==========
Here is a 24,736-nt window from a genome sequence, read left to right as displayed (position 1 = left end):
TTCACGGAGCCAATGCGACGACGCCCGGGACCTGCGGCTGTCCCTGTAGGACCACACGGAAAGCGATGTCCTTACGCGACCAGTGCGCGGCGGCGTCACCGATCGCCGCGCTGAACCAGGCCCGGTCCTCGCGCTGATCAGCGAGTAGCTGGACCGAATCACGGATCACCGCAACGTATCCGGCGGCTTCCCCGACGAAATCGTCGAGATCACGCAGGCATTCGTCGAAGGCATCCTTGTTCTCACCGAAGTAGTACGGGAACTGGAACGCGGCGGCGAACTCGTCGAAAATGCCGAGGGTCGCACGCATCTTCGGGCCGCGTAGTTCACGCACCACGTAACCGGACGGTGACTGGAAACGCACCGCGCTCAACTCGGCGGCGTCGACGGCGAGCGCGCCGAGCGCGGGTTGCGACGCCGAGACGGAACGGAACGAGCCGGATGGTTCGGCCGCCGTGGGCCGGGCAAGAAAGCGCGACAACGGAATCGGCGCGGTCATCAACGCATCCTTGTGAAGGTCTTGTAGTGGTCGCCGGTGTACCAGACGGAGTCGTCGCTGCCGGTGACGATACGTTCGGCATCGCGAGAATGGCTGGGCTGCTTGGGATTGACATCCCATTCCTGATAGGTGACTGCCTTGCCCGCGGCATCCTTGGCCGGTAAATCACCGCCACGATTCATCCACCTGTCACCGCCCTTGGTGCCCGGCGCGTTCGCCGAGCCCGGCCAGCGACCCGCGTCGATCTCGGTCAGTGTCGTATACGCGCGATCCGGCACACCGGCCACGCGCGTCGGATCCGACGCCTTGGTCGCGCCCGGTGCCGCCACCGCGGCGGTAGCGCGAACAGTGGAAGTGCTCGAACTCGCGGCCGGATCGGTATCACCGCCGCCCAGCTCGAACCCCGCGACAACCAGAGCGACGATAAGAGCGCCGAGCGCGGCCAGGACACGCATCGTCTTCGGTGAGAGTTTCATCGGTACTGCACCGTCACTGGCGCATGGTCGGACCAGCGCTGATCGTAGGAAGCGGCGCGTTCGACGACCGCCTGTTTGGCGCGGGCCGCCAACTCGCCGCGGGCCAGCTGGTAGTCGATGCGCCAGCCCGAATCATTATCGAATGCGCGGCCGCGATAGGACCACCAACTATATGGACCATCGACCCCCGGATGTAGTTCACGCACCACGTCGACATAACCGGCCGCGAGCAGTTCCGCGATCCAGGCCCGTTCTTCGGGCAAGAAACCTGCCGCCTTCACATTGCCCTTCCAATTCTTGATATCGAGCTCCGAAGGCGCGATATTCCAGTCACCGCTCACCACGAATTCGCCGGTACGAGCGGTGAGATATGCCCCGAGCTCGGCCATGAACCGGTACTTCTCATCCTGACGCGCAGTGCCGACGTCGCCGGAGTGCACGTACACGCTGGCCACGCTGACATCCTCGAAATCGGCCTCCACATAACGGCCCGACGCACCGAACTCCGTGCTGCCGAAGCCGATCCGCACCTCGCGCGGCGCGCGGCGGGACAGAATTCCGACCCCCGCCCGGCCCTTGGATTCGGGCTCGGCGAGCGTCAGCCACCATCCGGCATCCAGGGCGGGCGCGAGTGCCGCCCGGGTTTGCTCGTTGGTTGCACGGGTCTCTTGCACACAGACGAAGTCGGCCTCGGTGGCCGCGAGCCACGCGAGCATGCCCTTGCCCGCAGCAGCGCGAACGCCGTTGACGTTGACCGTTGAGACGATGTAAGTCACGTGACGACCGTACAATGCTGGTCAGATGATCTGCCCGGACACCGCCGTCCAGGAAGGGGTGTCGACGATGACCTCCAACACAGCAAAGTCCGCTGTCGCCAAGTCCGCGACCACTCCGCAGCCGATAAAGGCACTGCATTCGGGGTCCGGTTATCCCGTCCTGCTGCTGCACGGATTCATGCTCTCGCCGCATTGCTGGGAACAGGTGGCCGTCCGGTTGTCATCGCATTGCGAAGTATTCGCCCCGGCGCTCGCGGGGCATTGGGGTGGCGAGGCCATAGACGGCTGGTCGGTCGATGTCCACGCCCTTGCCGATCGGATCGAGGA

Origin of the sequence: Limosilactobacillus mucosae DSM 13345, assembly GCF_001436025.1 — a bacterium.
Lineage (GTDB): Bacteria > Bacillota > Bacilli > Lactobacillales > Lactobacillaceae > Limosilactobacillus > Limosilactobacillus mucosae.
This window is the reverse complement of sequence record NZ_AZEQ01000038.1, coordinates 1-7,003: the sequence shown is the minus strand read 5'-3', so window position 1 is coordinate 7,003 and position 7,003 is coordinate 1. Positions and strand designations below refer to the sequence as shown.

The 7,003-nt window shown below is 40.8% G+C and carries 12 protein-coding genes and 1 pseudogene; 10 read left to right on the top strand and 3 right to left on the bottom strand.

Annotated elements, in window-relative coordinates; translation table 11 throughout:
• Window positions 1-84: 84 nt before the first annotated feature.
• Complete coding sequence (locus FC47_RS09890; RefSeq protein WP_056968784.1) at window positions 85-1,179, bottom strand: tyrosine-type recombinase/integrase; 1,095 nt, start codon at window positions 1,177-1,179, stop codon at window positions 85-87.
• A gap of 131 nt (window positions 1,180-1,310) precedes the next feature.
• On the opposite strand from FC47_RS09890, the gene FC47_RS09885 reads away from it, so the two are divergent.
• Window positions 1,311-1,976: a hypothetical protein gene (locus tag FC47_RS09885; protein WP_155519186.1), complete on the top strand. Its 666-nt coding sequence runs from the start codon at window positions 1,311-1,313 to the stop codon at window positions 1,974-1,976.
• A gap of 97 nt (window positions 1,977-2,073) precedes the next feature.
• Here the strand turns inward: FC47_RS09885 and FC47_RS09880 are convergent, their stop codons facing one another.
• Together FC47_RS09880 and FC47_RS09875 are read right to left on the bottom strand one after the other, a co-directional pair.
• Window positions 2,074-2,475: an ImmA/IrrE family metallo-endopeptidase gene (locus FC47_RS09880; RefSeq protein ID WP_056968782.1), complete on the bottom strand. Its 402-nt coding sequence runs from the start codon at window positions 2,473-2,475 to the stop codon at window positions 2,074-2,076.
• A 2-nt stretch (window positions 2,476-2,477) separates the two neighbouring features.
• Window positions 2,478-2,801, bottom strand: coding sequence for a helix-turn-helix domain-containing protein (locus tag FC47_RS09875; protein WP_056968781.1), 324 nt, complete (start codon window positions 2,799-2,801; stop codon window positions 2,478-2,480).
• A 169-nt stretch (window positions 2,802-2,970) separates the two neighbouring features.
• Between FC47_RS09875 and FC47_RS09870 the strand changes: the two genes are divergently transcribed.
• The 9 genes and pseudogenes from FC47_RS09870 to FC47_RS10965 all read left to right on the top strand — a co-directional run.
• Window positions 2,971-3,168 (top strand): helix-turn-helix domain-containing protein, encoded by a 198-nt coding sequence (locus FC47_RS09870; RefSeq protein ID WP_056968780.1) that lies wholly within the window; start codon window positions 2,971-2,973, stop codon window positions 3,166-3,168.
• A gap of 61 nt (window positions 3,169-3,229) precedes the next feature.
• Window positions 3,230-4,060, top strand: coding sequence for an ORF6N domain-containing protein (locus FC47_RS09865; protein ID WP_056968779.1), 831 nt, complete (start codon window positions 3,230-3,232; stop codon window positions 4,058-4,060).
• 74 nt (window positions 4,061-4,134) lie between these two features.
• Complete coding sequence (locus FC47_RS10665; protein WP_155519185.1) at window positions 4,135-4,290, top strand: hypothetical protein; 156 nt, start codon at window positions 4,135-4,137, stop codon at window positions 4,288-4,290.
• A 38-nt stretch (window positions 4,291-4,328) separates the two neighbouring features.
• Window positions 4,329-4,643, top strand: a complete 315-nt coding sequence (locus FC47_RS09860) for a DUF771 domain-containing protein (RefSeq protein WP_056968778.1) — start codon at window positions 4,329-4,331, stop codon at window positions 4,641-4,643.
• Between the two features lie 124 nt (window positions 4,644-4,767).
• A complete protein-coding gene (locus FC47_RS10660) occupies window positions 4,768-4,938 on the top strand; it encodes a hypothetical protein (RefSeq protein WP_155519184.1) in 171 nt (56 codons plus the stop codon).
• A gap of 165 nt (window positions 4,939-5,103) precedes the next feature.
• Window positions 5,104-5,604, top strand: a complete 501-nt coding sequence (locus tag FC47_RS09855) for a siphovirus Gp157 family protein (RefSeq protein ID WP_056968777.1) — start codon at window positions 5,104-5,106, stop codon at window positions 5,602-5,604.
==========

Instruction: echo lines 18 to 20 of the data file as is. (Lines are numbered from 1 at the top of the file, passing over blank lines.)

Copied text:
• Window positions 2,478-2,801, bottom strand: coding sequence for a helix-turn-helix domain-containing protein (locus tag FC47_RS09875; protein WP_056968781.1), 324 nt, complete (start codon window positions 2,799-2,801; stop codon window positions 2,478-2,480).
• A 169-nt stretch (window positions 2,802-2,970) separates the two neighbouring features.
• Between FC47_RS09875 and FC47_RS09870 the strand changes: the two genes are divergently transcribed.